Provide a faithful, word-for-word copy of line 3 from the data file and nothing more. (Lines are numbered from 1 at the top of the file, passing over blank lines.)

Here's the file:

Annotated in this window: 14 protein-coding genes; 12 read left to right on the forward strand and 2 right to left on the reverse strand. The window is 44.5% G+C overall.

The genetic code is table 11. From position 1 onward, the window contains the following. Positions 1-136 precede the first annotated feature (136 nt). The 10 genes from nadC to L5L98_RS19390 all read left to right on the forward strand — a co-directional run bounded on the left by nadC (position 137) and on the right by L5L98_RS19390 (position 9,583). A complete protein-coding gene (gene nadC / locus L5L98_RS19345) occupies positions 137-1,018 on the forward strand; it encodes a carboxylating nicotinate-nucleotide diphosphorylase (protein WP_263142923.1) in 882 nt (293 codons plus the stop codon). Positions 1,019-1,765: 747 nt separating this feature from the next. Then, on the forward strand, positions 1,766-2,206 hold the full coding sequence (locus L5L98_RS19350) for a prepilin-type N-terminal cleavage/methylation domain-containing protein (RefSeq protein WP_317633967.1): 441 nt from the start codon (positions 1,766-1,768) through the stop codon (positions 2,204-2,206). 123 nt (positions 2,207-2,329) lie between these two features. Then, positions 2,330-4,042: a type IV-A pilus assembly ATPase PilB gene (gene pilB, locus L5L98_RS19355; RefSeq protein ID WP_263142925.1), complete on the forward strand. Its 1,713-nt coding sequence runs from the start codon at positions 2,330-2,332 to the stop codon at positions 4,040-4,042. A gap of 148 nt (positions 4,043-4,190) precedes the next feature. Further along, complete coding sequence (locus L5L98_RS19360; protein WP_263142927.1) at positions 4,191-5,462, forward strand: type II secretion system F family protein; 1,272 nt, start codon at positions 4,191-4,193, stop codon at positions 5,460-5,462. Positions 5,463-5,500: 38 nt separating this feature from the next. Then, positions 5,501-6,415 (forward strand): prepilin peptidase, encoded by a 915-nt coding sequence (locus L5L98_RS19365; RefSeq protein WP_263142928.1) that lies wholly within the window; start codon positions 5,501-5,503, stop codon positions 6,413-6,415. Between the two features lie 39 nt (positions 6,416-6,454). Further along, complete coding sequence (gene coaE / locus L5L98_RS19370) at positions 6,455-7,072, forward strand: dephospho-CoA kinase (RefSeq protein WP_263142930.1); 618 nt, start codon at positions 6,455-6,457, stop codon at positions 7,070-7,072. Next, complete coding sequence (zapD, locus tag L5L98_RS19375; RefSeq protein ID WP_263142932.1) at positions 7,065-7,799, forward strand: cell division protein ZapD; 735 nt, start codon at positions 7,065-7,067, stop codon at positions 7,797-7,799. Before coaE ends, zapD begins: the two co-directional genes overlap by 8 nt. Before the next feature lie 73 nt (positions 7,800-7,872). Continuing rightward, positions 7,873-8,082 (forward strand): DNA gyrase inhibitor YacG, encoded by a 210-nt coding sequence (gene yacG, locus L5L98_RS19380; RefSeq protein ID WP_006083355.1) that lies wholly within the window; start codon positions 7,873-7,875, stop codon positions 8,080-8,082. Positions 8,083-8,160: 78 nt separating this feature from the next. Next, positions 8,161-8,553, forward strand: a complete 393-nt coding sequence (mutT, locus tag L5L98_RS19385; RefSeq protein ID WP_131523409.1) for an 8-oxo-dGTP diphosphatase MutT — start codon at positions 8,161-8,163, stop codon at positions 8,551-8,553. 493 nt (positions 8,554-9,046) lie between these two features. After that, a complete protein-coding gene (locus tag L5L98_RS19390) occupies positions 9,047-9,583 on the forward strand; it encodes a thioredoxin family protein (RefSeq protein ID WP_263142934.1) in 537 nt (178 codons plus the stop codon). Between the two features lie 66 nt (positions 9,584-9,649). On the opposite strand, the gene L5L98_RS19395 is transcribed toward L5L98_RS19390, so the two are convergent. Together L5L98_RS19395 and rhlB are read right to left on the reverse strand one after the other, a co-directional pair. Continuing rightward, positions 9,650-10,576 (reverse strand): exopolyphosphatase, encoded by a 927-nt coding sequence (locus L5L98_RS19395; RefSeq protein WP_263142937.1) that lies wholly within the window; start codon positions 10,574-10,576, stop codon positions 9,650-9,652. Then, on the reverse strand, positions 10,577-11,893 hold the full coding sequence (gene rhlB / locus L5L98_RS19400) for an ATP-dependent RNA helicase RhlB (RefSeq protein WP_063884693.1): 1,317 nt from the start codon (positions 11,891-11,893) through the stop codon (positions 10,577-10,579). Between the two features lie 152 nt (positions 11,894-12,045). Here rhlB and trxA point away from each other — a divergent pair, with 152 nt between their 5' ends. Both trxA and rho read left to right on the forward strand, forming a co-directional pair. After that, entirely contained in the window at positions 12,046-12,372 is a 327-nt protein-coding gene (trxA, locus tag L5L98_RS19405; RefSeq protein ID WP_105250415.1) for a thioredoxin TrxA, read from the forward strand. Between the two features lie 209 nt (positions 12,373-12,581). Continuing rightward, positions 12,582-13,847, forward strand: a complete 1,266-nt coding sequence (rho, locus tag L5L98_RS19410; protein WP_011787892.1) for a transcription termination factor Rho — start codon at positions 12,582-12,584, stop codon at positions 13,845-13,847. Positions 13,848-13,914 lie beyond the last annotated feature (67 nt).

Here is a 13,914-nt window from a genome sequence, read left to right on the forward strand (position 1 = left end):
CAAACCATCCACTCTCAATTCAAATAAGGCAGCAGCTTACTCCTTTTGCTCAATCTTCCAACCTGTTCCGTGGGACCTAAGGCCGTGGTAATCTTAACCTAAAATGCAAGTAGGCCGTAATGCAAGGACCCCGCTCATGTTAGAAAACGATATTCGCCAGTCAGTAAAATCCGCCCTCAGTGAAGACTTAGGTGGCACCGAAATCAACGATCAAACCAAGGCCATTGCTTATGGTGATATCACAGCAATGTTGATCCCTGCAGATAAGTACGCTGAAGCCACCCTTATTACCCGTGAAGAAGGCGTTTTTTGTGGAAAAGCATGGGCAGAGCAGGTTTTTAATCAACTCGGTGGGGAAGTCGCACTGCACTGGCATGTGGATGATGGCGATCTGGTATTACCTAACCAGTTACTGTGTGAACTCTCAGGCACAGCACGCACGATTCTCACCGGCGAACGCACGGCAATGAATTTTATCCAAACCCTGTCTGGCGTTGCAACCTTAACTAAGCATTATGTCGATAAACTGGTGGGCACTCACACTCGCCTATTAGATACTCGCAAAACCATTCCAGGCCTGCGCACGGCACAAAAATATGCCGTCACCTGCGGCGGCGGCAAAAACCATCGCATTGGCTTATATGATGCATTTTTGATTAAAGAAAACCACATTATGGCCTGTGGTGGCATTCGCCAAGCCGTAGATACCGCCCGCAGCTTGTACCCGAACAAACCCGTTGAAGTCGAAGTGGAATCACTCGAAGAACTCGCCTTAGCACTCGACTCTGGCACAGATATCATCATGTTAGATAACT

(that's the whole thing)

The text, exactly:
Here is a 13,914-nt window from a genome sequence, read left to right on the forward strand (position 1 = left end):